Kindle and Libraries

In yesterday’s New York Times, Claire Cain Miller and Miguel Helft reported on Apple’s tighter control of the App store.    TechCrunch then added that Apple’s moves may “foreshadow war with Amazon Kindle.” 

As Jason Kincaid writes: ” instead of beating Amazon on price or features, it looks like Apple might just cut them off. Or force them to use in-app payments, which give Apple a 30% cut and would kill Amazon’s margins. Amazon has avoided using Apple’s in-app payments system by kicking users to a browser to complete their transaction, but according to the NYT report . . .  it sounds like this will be banned.”

Just last week, Amazon announced a major event: Kindle book sales had finally passed paperback books sales on (Last year, Kindle book sales outpaced hardcovers.)

With all of this swirling about (and very little mention of what this means for libraries), what should I see on our shelving truck? 

Gregory K. Laughlin has a new article in the University of Baltimore Law Review: “Digitization and Democracy:  The Conflict Between the Amazon Kindle License Agreement and the Role of Libraries in a Free Society.” (Volume 40, Number 1, Fall 2010)

Laughlin asks “whether libraries may lend e-books to patrons without violating the copyright owners’ exclusive right of distribution.”    He continues:

“Amazon, in the license agreement to which a purchaser of a  Kindle e-book must assent prior to downloading the e-book, retains ownership of the “Digital Content” (i.e. the e-book), and imposes a number of restrictions that are inconsistent with transfer of ownership to the purchaser, including prohibiting redistribution.  If libraries are not owners of the Kindle e-books they acquire, then by the explicit terms of the Amazon license agreement, as well as Section 106 of the Copyright Act, they may not lend the e-books to their patrons.”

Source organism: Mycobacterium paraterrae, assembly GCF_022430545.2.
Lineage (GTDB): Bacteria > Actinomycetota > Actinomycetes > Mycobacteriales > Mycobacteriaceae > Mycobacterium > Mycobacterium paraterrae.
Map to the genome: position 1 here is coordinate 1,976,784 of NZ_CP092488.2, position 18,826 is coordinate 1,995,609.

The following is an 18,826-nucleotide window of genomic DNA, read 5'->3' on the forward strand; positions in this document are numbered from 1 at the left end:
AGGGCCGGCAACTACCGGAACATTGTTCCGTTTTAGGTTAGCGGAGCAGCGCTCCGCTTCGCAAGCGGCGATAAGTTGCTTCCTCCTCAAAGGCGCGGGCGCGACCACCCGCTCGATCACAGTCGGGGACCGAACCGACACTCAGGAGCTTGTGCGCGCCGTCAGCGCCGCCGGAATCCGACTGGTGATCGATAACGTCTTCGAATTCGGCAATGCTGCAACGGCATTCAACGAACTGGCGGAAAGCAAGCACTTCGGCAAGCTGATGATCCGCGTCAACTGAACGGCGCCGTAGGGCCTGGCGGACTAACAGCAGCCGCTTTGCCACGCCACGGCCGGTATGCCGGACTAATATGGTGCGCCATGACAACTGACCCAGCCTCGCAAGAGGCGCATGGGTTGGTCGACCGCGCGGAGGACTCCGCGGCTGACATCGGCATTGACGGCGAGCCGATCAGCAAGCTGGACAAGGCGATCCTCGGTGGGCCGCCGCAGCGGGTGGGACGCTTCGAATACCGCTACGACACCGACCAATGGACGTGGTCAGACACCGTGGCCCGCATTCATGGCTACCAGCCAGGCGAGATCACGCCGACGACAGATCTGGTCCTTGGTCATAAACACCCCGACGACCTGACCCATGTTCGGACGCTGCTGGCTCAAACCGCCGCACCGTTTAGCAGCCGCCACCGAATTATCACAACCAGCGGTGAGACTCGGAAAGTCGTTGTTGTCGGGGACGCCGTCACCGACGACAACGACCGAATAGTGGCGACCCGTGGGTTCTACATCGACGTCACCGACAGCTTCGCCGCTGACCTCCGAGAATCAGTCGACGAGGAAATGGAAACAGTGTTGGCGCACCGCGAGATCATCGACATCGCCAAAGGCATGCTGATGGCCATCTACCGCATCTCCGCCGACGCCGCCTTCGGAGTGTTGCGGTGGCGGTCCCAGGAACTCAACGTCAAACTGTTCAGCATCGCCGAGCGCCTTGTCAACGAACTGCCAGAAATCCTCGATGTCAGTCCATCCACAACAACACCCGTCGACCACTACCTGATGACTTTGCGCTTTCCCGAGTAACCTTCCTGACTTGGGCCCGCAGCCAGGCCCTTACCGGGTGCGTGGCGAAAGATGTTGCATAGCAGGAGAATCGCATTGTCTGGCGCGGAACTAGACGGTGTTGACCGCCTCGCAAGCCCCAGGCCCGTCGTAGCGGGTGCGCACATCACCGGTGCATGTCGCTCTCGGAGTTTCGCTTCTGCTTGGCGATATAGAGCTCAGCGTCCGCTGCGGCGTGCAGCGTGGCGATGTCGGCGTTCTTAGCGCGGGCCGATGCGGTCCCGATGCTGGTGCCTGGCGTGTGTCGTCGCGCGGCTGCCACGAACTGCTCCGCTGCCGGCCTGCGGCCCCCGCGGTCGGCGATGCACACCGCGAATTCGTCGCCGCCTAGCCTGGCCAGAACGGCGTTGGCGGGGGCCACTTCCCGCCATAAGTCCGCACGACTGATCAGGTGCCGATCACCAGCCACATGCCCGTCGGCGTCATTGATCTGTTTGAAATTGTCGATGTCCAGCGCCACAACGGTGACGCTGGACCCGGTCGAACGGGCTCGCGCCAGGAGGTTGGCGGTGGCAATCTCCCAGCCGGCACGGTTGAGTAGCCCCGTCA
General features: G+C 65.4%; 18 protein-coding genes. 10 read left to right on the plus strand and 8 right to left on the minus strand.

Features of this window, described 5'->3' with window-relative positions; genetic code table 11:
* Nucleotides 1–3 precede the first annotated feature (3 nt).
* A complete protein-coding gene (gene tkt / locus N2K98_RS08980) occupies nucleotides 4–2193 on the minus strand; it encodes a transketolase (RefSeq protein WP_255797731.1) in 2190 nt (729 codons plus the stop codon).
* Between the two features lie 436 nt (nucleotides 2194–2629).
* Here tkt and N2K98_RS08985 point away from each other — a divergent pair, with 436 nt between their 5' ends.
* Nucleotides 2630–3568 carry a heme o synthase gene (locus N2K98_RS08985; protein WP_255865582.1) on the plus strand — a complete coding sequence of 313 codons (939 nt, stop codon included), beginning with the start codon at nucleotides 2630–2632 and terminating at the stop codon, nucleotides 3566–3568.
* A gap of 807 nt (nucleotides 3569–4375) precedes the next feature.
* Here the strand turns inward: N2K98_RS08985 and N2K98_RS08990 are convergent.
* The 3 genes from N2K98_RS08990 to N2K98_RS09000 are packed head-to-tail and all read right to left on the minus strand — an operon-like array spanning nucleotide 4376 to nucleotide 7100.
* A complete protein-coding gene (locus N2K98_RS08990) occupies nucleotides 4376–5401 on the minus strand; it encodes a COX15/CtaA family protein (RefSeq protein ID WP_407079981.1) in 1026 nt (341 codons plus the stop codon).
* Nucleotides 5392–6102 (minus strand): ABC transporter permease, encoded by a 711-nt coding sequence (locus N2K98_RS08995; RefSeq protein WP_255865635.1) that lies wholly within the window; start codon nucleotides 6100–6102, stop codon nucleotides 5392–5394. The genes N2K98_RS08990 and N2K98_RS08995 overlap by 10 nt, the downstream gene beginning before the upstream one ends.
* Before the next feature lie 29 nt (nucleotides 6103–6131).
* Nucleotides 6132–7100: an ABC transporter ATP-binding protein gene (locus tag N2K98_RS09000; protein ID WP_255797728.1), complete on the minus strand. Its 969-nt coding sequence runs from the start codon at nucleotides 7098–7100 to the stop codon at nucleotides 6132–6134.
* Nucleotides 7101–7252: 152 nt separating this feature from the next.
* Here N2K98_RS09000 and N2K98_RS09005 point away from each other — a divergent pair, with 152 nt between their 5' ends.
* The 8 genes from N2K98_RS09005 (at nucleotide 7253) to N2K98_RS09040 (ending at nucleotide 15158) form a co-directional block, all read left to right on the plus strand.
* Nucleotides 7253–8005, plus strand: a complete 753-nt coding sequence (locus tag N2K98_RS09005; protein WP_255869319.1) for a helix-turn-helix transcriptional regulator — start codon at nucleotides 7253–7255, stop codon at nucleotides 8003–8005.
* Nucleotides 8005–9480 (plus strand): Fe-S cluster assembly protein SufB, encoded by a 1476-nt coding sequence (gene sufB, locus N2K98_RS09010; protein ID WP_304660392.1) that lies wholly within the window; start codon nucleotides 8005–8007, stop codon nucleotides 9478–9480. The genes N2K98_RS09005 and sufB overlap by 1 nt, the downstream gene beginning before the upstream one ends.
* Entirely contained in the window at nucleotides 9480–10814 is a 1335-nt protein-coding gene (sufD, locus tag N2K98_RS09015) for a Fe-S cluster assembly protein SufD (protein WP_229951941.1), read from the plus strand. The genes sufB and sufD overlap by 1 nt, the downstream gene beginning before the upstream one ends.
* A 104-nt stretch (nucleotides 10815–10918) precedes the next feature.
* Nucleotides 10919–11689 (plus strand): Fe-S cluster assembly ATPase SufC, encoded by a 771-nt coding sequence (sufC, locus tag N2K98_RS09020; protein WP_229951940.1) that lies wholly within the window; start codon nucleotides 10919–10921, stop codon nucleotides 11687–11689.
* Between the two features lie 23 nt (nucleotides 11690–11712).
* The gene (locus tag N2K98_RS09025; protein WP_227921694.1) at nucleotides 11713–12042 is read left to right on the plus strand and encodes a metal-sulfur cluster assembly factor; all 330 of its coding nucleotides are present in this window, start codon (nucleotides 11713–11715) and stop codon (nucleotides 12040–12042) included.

“Are the license terms prohibiting the lending of e-books (and other digital content) enforceable under existing law? . . . If so, should the Copyright Act be amended to provide libraries with an inalienable right to lend e-books that is equivalent to their current right to lend printed books?”

Laughlin argues: “The right of libraries to lend e-books to their patrons should be inalienable…. There is still time for society as a whole to establish definitively what rights a library has to lend e-books that it acquires.  Congress should guarantee that the interests of the reading public are protected; and it should do so in a way that guarantees the same freedom of access to e-books that the public has enjoyed with physical books for well over a century.”

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